I have found a way to generate dynamic SPARQL queries in SPIN RDF using JSON-LD. JSON-LD can be represented by data structures, such as hash maps or arrays, that are available in most programming languages. This representation can be serialized to JSON that can be interpreted as RDF using the JSON-LD syntax. SPIN RDF can be in turn translated as SPARQL, obtaining our desired outcome. As may be apparent from this workflow, crossing that many syntaxes (Clojure, JSON-LD, RDF, SPIN, and SPARQL) requires large cognitive effort due to the mappings between the syntaxes one has to be aware of when authoring SPARQL in this way. Here is an implementation of this approach for the example query.

SPARQL algebra

As previously mentioned, a problematic part of SPIN RDF is its use of RDF collections for representing order. The documentation of Apache Jena recognizes this, saying that “RDF itself is often the most appropriate way to do this, but sometimes it isn't so convenient. An algebra expression is a tree, and order matters.” (source). The documentation talks about SPARQL algebra, which formalizes the low-level algebraic operators into which SPARQL is compiled. Instead of using RDF, Jena represents SPARQL algebra in s-expressions (SSE), which are commonly used in programming languages based on Lisp, such as Scheme. In fact, the “SSE syntax is almost valid Scheme” (source), but the SSE's documention acknowledges that Lisps “lacks convenient syntax for the RDF terms themselves” (source).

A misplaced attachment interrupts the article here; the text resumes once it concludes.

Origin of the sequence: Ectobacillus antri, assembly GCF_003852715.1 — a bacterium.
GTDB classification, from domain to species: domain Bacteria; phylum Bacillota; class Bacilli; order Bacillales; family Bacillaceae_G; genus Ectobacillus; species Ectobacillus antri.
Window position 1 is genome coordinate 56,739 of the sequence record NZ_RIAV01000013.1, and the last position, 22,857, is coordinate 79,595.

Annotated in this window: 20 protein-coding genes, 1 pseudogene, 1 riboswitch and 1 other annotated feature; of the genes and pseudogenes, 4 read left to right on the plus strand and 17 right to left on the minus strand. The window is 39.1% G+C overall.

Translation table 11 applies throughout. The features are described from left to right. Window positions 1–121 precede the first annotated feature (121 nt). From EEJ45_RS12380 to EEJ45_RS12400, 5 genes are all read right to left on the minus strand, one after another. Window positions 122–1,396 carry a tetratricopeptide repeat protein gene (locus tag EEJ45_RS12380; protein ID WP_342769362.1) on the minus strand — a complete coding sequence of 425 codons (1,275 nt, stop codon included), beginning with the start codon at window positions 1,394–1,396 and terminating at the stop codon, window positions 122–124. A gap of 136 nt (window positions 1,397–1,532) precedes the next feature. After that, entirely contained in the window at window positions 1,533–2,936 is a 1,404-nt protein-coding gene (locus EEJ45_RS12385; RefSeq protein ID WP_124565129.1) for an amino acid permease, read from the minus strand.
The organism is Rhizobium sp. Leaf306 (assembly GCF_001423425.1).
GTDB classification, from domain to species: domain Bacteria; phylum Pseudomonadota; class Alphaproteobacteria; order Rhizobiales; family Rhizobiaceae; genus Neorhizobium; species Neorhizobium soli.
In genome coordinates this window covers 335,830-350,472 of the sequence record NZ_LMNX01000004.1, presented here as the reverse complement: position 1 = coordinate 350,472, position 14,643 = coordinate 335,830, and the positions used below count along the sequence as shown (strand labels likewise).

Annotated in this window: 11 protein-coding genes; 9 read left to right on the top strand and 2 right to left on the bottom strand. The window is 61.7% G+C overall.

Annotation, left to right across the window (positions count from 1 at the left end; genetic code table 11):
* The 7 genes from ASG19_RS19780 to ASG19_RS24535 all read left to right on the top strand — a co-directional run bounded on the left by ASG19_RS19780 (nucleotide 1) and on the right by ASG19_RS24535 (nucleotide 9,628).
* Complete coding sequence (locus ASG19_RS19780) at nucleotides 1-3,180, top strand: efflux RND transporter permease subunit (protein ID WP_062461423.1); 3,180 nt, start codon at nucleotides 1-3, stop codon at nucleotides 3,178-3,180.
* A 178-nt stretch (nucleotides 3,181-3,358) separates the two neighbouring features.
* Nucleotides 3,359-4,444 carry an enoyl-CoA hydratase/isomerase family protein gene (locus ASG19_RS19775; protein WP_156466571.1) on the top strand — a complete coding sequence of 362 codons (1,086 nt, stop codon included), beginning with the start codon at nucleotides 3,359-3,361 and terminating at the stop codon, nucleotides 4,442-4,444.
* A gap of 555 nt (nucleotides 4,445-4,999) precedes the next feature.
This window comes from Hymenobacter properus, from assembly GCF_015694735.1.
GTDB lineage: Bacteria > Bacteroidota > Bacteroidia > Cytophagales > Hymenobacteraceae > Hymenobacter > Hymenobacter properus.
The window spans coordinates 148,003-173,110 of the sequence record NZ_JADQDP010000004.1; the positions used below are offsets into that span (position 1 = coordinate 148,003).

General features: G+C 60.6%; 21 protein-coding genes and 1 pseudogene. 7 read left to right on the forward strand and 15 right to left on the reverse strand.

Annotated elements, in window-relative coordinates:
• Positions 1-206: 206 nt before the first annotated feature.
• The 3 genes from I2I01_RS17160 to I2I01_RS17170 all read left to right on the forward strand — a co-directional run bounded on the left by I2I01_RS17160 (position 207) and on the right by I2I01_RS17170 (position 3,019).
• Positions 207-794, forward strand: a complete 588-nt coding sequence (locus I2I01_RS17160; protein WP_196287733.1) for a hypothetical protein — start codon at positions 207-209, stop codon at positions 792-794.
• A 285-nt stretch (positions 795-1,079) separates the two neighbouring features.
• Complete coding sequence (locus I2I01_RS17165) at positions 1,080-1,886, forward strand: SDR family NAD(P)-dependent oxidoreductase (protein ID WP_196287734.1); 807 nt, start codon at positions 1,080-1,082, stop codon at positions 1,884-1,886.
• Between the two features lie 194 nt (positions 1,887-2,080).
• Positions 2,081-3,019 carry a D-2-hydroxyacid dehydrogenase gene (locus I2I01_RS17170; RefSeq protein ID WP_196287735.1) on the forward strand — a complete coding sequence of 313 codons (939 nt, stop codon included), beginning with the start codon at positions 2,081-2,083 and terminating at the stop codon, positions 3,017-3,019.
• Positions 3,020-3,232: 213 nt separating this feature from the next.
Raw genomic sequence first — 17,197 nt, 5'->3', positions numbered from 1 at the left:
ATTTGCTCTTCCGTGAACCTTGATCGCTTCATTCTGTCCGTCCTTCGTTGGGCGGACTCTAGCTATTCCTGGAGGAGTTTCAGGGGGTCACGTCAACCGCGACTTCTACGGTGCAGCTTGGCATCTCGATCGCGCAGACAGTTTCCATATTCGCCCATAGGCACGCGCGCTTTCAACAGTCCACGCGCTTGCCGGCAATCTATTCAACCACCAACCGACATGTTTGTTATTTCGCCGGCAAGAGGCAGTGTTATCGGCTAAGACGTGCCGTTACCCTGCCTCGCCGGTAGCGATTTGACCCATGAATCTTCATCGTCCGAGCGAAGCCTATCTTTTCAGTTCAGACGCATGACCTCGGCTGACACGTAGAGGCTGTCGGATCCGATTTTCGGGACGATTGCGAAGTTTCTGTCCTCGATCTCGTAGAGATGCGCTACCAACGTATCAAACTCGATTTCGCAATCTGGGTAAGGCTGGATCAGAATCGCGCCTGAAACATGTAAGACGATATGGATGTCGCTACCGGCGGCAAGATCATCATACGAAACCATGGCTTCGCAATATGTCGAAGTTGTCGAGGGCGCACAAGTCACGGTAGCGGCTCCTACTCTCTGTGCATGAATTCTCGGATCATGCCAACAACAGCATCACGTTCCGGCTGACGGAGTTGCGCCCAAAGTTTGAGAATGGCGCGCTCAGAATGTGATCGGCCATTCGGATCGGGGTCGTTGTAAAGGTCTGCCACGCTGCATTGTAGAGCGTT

In order to see how our example query looks in SSE we can use Jena's command-line tools and invoke qparse --print=op --file query.rq to convert the query into SSE. The following is the result we get.

If SSEs were valid Clojure data structures, we could manipulate them as data and then serialize them to SPARQL. Nevertheless, there are minor differences between SSE and the syntax of Clojure. For example, while ?name and _:a are valid symbols in Clojure, absolute IRIs enclosed in angle brackets, such as <http://dbpedia.org/ontology/>, are not. Possibly, these differences can be remedied by using tagged literals for RDF terms.


I hope this post gave you a flavour of the various approaches for generating SPARQL. There is an apparent impedance mismatch between the current programming languages and SPARQL. While the programming languages operate with data structures and objects, SPARQL must be eventually produced as a string. This mismatch motivates the development of approaches for generating SPARQL, which is presented with many challenges, some of which I described in the post.

I assessed these approaches on the basis of how they fare on generating an example query using the data from DBpedia. The complete implementations of these approaches are available in this repository. Out of the approaches I reviewed, I found four in which it is feasible to generate the example SPARQL query without undue effort, which include:

  • String concatenation
  • Templating
  • Jena's query builder DSL
  • SPIN RDF using JSON-LD

My personal favourite that I use for generating SPARQL is templating with Mustache, which appears to mesh best with my brain and the tasks I do with SPARQL. Nonetheless, I am aware of the limitations of this approach and I am on a constant lookout for better solutions, possibly involving rendering SPARQL from data.

While I invested a fair amount of effort into this post, it is entirely possible I might have overlooked something or implemented any of the reviewed approaches in a sub-optimal way, so I would be glad to hear any suggestions on how to improve. In the meantime, while we search for the ideal solution for generating SPARQL, I think the membrane between code and SPARQL will remain only semipermeable.